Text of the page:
If the name Kevin Gausman was not familiar to you before the 2021 season, do not be ashamed. After all, before this season, he has not had a very noteworthy career. Despite being drafted with the 4th overall pick in the 2012 Draft and making the Majors the very next year, it looked as if this RHP would be a barely above-average No. 3 or No. 4 Starter for the remainder of his time in the league. But, that has not been the case. With Jacob Degrom seemingly sidelined for the foreseeable future, Gausman’s amazing season has now put him in competition for the 2021 NL Cy Young Award. So, how has a back-end starter turned into a Cy Young candidate?
After being brought up in 2013 with Baltimore, the best words to describe him were average; reliable. Producing a career fWAR of 15.1 through 8 seasons (not including 2021), he hasn’t been a major force to be reckoned with in the MLB. In his arguably best season in 2016, through 30 Games Started, he had a 4.10 FIP (Fielder Independent Pitching), 8.72 K/9, as well as 3.1 fWAR. His ERA- (Adjusted ERA) that season was 85 (on a scale of 100), or only 15% above the MLB average. Even in his best years, he did not exactly shine. After leaving the team that drafted him in the middle of the 2018 season, Kevin’s best years seemed to be behind him. Although he did better in the second half of the 2018 season with the Braves, producing a 3.78 FIP and 70 ERA-, he began to struggle again in early 2019. This led to the Reds acquiring him off the waivers as a reliever, where he shined in the second half yet again, having a 11.69 K/9 and 3.17 FIP. The Reds did not resign Gausman,
While 2021 has appeared to be a turnaround year for the veteran RHP, that is not exactly the case. Gausman’s skill truly began to escalate in the 2020 season. Signing as a starter for San Francisco with a 1 year / $9 million deal, then the highest projected AAV (Average Annual Value) of his career, the Giants had high aspirations after his incredible end to the 2019 season. And even though COVID-19 and the shortened season caused lots of players to struggle, he went out and vastly exceeded expectations. Through 12 appearances and 10 games started, Kevin managed to set career bests (at the time) in K% (32.2%), FIP (3.09), and ERA- (84) among several other statistics not mentioned. While at first these numbers may seem invalid with a lower amount of appearances and the fact that they took place during the 2020 season, some stat cast figures prove otherwise. Primarily, it had been through Gausman’s improved development of the splitter. Between 2019 and 2020, he averaged a 1-inch increase in the vertical movement of this pitch. This had an astronomical significance, as the opponent’s wOBA (Weighted On-Base Average) on it went from .274 to .126 and Whiff %, as well as K%, grew by a large margin. Shown below is the evolution of his splitter based off opponent wOBA. Mixed with the increased use of this newly retrofitted weapon, his 2020 performance was highly plausible, especially knowing his future success in 2021.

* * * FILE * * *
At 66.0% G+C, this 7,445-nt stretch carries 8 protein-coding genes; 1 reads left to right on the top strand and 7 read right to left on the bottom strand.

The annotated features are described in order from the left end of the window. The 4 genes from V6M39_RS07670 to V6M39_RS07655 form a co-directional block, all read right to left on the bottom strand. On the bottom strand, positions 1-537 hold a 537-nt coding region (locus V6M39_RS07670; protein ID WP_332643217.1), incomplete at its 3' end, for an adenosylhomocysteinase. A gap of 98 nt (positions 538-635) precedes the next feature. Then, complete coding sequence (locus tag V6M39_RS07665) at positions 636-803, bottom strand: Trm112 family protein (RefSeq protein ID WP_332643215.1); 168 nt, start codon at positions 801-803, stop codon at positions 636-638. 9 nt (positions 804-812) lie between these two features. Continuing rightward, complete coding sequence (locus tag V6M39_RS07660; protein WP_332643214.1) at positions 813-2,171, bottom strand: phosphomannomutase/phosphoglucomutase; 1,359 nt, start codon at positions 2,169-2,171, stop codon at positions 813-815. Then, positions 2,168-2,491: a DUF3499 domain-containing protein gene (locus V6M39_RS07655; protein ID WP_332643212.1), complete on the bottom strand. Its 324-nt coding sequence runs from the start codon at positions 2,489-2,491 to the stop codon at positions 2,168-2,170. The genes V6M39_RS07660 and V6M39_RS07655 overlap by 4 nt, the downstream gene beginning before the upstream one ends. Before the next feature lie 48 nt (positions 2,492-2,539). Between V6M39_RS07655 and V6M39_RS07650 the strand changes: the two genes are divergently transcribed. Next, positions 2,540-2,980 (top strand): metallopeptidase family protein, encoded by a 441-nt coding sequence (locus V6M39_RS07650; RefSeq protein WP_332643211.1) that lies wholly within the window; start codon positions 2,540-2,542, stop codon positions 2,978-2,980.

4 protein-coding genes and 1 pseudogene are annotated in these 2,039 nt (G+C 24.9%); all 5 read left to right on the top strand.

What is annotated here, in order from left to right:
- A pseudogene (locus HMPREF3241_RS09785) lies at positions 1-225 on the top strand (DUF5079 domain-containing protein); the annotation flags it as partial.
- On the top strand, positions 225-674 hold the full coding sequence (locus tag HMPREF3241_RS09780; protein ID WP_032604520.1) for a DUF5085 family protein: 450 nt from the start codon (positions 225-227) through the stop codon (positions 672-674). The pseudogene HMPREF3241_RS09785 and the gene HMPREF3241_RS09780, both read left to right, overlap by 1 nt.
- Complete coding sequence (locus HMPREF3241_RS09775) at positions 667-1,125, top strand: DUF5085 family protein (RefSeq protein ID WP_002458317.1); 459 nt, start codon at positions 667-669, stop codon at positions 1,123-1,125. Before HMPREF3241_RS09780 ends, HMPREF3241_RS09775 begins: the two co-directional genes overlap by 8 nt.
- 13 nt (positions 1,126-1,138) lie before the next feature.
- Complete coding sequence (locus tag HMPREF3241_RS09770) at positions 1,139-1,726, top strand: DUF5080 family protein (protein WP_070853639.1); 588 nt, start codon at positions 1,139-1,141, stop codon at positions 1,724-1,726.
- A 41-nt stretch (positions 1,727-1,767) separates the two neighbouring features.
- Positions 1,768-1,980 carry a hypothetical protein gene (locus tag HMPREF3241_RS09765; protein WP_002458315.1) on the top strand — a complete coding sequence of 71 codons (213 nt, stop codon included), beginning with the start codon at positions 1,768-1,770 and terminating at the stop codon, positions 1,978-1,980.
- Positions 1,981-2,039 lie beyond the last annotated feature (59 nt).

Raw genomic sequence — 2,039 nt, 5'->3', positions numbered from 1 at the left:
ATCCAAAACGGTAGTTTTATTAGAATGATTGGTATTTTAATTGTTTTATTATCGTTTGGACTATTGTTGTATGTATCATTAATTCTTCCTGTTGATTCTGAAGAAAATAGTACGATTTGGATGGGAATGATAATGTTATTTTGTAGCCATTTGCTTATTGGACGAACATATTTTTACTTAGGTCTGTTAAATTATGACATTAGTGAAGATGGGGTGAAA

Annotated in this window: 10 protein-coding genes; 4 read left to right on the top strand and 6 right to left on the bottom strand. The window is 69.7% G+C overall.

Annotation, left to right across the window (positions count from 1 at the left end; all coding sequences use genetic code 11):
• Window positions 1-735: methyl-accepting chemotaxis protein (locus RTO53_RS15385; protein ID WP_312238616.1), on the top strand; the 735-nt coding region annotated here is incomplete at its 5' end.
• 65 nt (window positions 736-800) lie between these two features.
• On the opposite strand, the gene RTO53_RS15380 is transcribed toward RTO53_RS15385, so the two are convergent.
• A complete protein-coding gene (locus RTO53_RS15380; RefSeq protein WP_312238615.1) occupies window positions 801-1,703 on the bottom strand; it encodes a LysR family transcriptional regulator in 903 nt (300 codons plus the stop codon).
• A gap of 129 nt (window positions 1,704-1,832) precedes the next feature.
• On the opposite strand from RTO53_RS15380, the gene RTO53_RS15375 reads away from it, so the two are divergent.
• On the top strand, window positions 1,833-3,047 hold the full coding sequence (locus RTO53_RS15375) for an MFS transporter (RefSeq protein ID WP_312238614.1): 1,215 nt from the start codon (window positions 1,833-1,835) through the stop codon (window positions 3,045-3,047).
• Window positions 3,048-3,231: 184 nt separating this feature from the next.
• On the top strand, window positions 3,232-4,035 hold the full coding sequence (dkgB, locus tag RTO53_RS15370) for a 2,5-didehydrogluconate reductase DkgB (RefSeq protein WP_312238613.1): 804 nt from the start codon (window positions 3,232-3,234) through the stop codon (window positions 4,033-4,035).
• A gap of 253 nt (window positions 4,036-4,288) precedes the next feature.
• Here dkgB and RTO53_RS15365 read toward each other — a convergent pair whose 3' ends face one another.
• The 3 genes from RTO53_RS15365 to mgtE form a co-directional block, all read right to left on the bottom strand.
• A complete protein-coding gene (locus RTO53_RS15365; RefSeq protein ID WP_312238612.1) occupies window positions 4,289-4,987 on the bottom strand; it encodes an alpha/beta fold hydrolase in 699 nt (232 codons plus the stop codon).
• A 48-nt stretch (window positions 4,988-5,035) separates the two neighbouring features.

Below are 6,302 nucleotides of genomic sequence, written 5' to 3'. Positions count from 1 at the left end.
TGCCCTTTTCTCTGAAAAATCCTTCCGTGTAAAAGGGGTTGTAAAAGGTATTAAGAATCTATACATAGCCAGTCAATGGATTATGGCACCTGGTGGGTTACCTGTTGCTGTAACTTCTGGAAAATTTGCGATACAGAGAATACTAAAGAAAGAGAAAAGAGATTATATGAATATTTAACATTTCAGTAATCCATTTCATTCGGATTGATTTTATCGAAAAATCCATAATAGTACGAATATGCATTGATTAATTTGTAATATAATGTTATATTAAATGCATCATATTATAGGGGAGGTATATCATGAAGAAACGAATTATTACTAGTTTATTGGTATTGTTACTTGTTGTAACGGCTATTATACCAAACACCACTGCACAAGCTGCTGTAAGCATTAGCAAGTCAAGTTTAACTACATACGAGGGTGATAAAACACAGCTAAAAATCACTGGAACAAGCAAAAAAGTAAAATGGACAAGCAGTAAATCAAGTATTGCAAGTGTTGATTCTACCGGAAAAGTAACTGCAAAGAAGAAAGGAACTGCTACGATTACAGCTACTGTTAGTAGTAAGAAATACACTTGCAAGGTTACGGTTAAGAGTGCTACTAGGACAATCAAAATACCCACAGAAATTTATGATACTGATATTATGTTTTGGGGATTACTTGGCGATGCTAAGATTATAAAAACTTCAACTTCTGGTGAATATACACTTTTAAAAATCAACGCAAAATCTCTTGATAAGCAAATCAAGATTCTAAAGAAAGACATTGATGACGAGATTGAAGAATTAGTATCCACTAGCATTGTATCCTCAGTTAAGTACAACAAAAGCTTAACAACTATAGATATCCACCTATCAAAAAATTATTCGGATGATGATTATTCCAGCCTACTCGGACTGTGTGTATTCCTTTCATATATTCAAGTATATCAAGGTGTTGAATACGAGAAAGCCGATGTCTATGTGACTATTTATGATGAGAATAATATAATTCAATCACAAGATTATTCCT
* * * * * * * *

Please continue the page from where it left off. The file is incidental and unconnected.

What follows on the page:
To put it simply: as of right now, Kevin Gausman is one of the best pitchers in baseball. Resigning him to another one-year deal for $18.9 million, he holds a 2.94 FIP, 57 ERA-, 10.62 K/9, and 3.4 fWAR through 23 starts and 137.1 IP. In relativity to the rest of his career, he has already produced more WAR than any other season with roughly 25% fewer starts. On his Baseball Savant page, Gausman’s 82nd percentile xwOBA (Expected Weighted On-Base Average), 75th percentile xBA (Expected Batting Average), and 81st percentile Whiff % prove that he carries some of the nastiest stuff in the MLB. And the Giants, yet again, are having a highly profitable return on their investment. If one goes by Fangraphs The Cost of a Win In Free Agency in 2020 evaluation of $9.1m/WAR, he would be worth at least $30.94m/yr if he stopped playing today. Not only has he been a great pitcher, but an unexpected asset in contributing to his team’s high levels of success.
While Kevin is a contender for the Cy Young, he faces stiff competition from players like Walker Buehler, Corbin Burnes, and Jacob Degrom. Their production is as follows:
Buehler: 3.12 FIP, 9.26 K/9, and 3.8 fWAR through 23 starts (147.2 IP).
deGrom: 1.25 FIP, 14.28 K/9, and 4.9 fWAR through 15 starts (92 IP).
Burnes: 1.52 FIP, 12.79 K/9, and 5.6 fWAR through 20 starts (121 IP).
Although Gausman does trail in several categories to his competition, a late effort could spring him into first place. Gausman may have less WAR than Buehler, but his overall statistics arguably prove to be outright better. If deGrom continues to fail at staying healthy, many writers will deem him as unfitting to win the award, opening up a possibility. Though Burnes may lead in every category following deGrom, the Giants still have 47 games to play, making a comeback possible for this late-blooming star. Only time will tell in this exciting Cy Young race.
In the end, even if the San Francisco ace fails to win the NL Cy Young, or place in the Top 3, this season is still one to marvel at. At age 30, Kevin Gausman is not only defying the odds, but the built-in nature of baseball. In theory, his performance should be on a linear decline as he gains age, not exponential growth. And while most of his major competition is hitting their strides in overall velocity, Gausman proves that offspeed pitches can be just as effective in making an elite pitcher. With his team currently holding the best record in the entire MLB, he will now gain the opportunity to excel in the most exciting time of the year for fans: postseason baseball.